In part one, Peter is out of college and is back to living with his parents when the reader first sees his doubt and contemplation on becoming a comic. He is sitting in his living room watching Johnny Carson’s guest comedian, Herman Contardo, and contemplating what his friend said to him at graduation about becoming a comic. Peter thinks about this, telling himself, “I couldn’t be a comic. A class clown does not a comic make” (Price 25). He acknowledges the fact that it is one thing to make friends laugh in a casual and familiar setting and another thing entirely to entertain on stage in front of strangers. Yet he seems unable to make up his mind if he is good enough to be a comedian, later stating, “I was Speedo, as fast as a fuck. I could always crack people up if the time and place were right” (Price 37). But to be a successful comedian, he cannot rely on a certain time or place to make jokes; he must do a routine in front of a crowd. He then says that he would, “fold like a jackknife” (Price 25) which foreshadows his stand-up routine’s reception in New York.
Peter’s debut into the world of stand-up comedy comes about in a New York bar that supports actors, performers, and singers that are taking classes. It is a community of fellow entertainers that understand the pressures of entertaining a group of unfamiliar people. It is essentially a safe haven for inexperienced entertainers. Peter starts by saying, “This is my first time up here” (Price 348) which clammed up the crowd. He continues with an awkward explanation of his previous employment as a telemarketer, which is not well received by the crowd (considering only one person was laughing), and towards the end he gives up his planned routine and improvises. He goes straight into a story of how he was molested, a topic that pushes the line for most people. After his improvised routine the reader could mistake the crowd’s applause as approval but upon close reading it could be viewed as an act of pity on him. He imagines watching his own act and states that “it would be rude not to applaud” (Price352). The bartender wouldn’t take his money when he ordered a drink and a woman he started talking to “looked pained and awkward. She wanted me to go away” (Price 352). After telling a very personal and controversial story, the crowd seemed sorry for him, and gave him accolades as a sort of consolation, not because he was exceptionally hilarious.
Peter’s wittiness and comical behavior is mostly acknowledged by people close to him. Upon visiting his old fraternity, Peter runs into a current member who knows him as the “funnyguy”. He remembers his time in the fraternity and how he graduated from “Class Clown to Insult Comic, Cracking everybody up with dead-on impersonations” (Price 130). While thiswould seem to support his aspiration to become a comic, he states that it was not as great as it seemed. Peter felt “more like a visiting caricature artist than a brother-which was not great”(Price 130). This statement shows that Peter’s desire to be a comedian is not so much his dream, but what is of expected of him by his friends. To his friends he is “Speedo – the funnyguy” and expected to entertain them with impressions and commentary on television shows. Peter’s banter and comments are not always well received, even by people he is closeto. While living at home after college watching TV with his parents, Peter “exploded with a half-dozen responses in ten seconds” (Price 30) to an episode of “N.Y.P.D.” which causes his fatherto miss some of the lines of the show. His outburst is received with irritation and Vy has to recite the lines to his father. Peter gives up on this routine that used to cause laughter amonghis friends. Even his comical dialogue with Kim’s mother went unacknowledged and unappreciated by her. When talking about their respective families, Peter states that at the topfloor of the hospital in the distance is the V.D ward, in which his “father’s very big there…East Coast distributor, he had about three hundred people under him” (Price 402). While funny, this encounter shows that his humor is not what people expect or can relate to and yet again, he gives up his attempts and leaves.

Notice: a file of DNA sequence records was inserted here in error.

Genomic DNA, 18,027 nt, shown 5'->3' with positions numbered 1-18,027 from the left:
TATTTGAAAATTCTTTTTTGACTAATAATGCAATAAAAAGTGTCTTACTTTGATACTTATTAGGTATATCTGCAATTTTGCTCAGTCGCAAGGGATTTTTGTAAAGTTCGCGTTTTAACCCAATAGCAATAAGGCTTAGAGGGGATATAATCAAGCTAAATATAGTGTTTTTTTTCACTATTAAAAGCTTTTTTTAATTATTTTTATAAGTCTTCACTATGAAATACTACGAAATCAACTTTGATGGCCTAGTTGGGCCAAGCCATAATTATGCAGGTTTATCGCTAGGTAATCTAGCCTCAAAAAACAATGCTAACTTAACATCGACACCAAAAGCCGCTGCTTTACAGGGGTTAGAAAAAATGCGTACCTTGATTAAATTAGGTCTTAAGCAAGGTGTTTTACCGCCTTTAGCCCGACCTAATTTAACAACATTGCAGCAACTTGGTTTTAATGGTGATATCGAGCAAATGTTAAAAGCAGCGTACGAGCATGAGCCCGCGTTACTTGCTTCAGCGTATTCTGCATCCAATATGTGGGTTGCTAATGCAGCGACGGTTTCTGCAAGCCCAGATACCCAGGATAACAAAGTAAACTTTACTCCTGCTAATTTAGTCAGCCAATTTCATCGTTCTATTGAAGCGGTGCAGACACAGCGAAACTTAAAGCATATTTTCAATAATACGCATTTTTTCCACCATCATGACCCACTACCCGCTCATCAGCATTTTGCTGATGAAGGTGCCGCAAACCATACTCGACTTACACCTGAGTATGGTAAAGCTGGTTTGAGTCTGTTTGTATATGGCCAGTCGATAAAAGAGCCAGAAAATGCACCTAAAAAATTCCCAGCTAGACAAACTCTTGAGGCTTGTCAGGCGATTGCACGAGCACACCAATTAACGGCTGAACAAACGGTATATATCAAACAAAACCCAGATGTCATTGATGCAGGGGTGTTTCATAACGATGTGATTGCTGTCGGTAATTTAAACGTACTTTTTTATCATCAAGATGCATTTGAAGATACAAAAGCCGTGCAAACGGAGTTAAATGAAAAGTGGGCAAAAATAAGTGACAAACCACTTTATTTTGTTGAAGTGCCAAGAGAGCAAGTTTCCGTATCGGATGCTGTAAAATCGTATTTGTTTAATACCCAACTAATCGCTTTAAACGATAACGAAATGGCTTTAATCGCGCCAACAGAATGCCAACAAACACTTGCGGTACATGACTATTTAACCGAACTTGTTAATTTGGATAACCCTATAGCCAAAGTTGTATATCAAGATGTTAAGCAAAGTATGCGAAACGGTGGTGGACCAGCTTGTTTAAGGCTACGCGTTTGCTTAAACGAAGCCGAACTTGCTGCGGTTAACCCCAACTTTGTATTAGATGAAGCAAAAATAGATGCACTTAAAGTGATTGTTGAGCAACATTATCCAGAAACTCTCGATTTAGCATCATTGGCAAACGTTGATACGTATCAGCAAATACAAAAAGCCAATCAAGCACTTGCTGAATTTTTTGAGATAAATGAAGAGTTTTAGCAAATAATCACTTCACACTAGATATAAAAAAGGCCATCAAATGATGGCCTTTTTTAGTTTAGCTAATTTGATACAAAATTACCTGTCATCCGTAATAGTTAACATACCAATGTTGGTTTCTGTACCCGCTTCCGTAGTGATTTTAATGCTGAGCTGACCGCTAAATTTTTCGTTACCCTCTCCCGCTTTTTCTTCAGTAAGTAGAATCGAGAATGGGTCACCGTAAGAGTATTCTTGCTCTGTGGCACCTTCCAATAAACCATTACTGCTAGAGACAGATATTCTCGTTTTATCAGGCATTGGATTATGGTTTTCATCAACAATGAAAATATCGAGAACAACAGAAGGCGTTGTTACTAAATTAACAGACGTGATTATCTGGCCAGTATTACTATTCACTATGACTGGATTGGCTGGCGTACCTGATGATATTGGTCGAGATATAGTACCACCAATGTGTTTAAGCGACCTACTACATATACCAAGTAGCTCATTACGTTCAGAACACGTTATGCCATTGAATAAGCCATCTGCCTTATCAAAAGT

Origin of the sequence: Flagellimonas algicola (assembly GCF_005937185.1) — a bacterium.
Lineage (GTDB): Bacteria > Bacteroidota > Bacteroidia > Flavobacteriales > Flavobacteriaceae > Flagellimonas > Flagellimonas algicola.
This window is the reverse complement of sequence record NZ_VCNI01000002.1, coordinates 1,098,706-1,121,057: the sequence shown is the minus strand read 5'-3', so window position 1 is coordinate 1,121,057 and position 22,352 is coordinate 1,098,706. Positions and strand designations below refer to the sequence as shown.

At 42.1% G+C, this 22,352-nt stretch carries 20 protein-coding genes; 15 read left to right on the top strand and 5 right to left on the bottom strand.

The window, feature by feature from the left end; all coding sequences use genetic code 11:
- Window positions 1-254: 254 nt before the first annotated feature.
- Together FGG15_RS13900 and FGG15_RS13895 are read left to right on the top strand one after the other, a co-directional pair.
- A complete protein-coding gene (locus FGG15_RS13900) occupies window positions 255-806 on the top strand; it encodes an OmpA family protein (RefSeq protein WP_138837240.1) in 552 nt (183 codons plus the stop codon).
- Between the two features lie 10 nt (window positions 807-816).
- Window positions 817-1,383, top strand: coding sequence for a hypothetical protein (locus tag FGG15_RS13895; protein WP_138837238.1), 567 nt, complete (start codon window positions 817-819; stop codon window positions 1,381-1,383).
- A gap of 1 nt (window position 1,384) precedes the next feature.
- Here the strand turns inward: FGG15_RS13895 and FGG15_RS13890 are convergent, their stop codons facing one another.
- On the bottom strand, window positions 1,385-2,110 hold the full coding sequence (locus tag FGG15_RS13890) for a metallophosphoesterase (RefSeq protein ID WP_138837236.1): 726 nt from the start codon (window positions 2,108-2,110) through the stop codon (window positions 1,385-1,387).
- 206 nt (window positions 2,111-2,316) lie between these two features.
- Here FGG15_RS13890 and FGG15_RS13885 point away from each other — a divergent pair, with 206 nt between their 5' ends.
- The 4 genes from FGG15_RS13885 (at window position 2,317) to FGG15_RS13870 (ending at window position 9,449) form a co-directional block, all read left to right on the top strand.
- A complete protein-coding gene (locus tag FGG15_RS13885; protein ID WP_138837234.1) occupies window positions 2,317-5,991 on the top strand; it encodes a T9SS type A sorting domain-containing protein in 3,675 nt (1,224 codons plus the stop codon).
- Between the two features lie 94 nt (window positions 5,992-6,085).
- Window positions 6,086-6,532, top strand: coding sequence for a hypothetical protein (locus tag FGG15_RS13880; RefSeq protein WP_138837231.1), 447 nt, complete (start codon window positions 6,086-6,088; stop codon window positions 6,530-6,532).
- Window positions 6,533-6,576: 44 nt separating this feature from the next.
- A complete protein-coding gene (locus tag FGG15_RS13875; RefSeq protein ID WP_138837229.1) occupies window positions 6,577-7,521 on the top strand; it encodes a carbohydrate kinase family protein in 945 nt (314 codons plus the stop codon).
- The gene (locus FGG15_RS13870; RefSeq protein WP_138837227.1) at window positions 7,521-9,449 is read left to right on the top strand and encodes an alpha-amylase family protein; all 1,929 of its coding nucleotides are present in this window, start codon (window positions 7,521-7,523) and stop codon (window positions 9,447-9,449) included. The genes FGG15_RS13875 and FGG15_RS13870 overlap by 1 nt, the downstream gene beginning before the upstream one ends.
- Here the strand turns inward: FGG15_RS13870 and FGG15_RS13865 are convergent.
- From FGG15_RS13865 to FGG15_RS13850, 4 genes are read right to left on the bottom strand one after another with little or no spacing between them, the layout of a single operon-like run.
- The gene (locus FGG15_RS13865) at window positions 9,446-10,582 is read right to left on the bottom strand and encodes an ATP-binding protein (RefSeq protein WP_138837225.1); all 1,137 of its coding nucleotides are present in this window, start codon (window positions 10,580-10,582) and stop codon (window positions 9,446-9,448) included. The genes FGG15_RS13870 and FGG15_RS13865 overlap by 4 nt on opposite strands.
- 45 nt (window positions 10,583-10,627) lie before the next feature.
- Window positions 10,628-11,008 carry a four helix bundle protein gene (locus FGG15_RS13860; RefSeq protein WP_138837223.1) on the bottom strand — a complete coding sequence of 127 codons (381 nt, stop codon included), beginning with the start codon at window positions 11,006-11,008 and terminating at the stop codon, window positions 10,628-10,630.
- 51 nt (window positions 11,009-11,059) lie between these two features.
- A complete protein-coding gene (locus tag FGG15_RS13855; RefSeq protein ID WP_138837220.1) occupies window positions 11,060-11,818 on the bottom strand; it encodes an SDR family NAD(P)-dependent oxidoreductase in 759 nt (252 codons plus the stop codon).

Peter Keller’s character has his moments of comedy and sarcastic remarks are prevalent throughout the novel; however his successes in making people laugh is few and far between. His desire to be a comedian revolves around the fact that his friends viewed him as such, not that he viewed himself to be. His failed attempts at comedy show that he would not be successful as a comedian. His uncertainty in his decisions and continuous contemplation of his funniness show that he cannot truly define himself as a comedian, and definitely not a successful one.